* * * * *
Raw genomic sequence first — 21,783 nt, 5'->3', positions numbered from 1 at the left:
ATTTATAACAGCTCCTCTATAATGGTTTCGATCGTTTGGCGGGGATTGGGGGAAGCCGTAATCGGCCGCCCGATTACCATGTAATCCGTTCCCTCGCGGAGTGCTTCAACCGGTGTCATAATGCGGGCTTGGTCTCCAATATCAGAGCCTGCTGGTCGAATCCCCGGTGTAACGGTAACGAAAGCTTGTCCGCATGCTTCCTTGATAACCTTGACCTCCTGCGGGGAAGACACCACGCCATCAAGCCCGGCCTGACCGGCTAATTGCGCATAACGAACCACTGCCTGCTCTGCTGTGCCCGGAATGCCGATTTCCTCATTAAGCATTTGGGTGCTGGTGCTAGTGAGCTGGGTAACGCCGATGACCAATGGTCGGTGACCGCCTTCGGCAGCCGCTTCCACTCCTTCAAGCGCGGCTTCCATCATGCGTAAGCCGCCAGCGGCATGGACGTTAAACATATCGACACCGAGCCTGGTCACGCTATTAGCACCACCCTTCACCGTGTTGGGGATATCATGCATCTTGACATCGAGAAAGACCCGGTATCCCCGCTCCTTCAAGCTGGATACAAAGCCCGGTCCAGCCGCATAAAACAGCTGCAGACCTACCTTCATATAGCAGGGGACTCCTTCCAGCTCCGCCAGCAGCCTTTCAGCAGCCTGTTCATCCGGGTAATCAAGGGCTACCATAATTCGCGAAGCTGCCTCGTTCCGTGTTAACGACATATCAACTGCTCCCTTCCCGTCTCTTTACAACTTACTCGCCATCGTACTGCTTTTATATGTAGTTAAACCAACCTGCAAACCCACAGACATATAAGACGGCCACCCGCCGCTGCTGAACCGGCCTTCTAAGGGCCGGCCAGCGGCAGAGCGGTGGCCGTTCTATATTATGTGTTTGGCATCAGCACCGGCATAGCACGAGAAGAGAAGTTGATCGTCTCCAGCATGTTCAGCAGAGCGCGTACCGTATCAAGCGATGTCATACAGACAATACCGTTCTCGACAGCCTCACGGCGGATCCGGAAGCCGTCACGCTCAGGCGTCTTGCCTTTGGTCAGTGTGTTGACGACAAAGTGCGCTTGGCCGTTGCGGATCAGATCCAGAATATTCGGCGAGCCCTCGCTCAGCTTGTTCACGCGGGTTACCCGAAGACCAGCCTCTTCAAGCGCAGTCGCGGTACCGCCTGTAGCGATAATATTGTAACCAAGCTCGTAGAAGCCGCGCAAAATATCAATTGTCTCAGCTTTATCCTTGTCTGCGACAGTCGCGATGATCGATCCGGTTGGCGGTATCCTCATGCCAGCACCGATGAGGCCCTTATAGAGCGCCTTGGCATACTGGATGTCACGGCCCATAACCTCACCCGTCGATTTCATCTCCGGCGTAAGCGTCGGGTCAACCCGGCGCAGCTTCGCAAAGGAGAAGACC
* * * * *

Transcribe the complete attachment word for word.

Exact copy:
Raw genomic sequence first — 21,783 nt, 5'->3', positions numbered from 1 at the left:
ATTTATAACAGCTCCTCTATAATGGTTTCGATCGTTTGGCGGGGATTGGGGGAAGCCGTAATCGGCCGCCCGATTACCATGTAATCCGTTCCCTCGCGGAGTGCTTCAACCGGTGTCATAATGCGGGCTTGGTCTCCAATATCAGAGCCTGCTGGTCGAATCCCCGGTGTAACGGTAACGAAAGCTTGTCCGCATGCTTCCTTGATAACCTTGACCTCCTGCGGGGAAGACACCACGCCATCAAGCCCGGCCTGACCGGCTAATTGCGCATAACGAACCACTGCCTGCTCTGCTGTGCCCGGAATGCCGATTTCCTCATTAAGCATTTGGGTGCTGGTGCTAGTGAGCTGGGTAACGCCGATGACCAATGGTCGGTGACCGCCTTCGGCAGCCGCTTCCACTCCTTCAAGCGCGGCTTCCATCATGCGTAAGCCGCCAGCGGCATGGACGTTAAACATATCGACACCGAGCCTGGTCACGCTATTAGCACCACCCTTCACCGTGTTGGGGATATCATGCATCTTGACATCGAGAAAGACCCGGTATCCCCGCTCCTTCAAGCTGGATACAAAGCCCGGTCCAGCCGCATAAAACAGCTGCAGACCTACCTTCATATAGCAGGGGACTCCTTCCAGCTCCGCCAGCAGCCTTTCAGCAGCCTGTTCATCCGGGTAATCAAGGGCTACCATAATTCGCGAAGCTGCCTCGTTCCGTGTTAACGACATATCAACTGCTCCCTTCCCGTCTCTTTACAACTTACTCGCCATCGTACTGCTTTTATATGTAGTTAAACCAACCTGCAAACCCACAGACATATAAGACGGCCACCCGCCGCTGCTGAACCGGCCTTCTAAGGGCCGGCCAGCGGCAGAGCGGTGGCCGTTCTATATTATGTGTTTGGCATCAGCACCGGCATAGCACGAGAAGAGAAGTTGATCGTCTCCAGCATGTTCAGCAGAGCGCGTACCGTATCAAGCGATGTCATACAGACAATACCGTTCTCGACAGCCTCACGGCGGATCCGGAAGCCGTCACGCTCAGGCGTCTTGCCTTTGGTCAGTGTGTTGACGACAAAGTGCGCTTGGCCGTTGCGGATCAGATCCAGAATATTCGGCGAGCCCTCGCTCAGCTTGTTCACGCGGGTTACCCGAAGACCAGCCTCTTCAAGCGCAGTCGCGGTACCGCCTGTAGCGATAATATTGTAACCAAGCTCGTAGAAGCCGCGCAAAATATCAATTGTCTCAGCTTTATCCTTGTCTGCGACAGTCGCGATGATCGATCCGGTTGGCGGTATCCTCATGCCAGCACCGATGAGGCCCTTATAGAGCGCCTTGGCATACTGGATGTCACGGCCCATAACCTCACCCGTCGATTTCATCTCCGGCGTAAGCGTCGGGTCAACCCGGCGCAGCTTCGCAAAGGAGAAGACC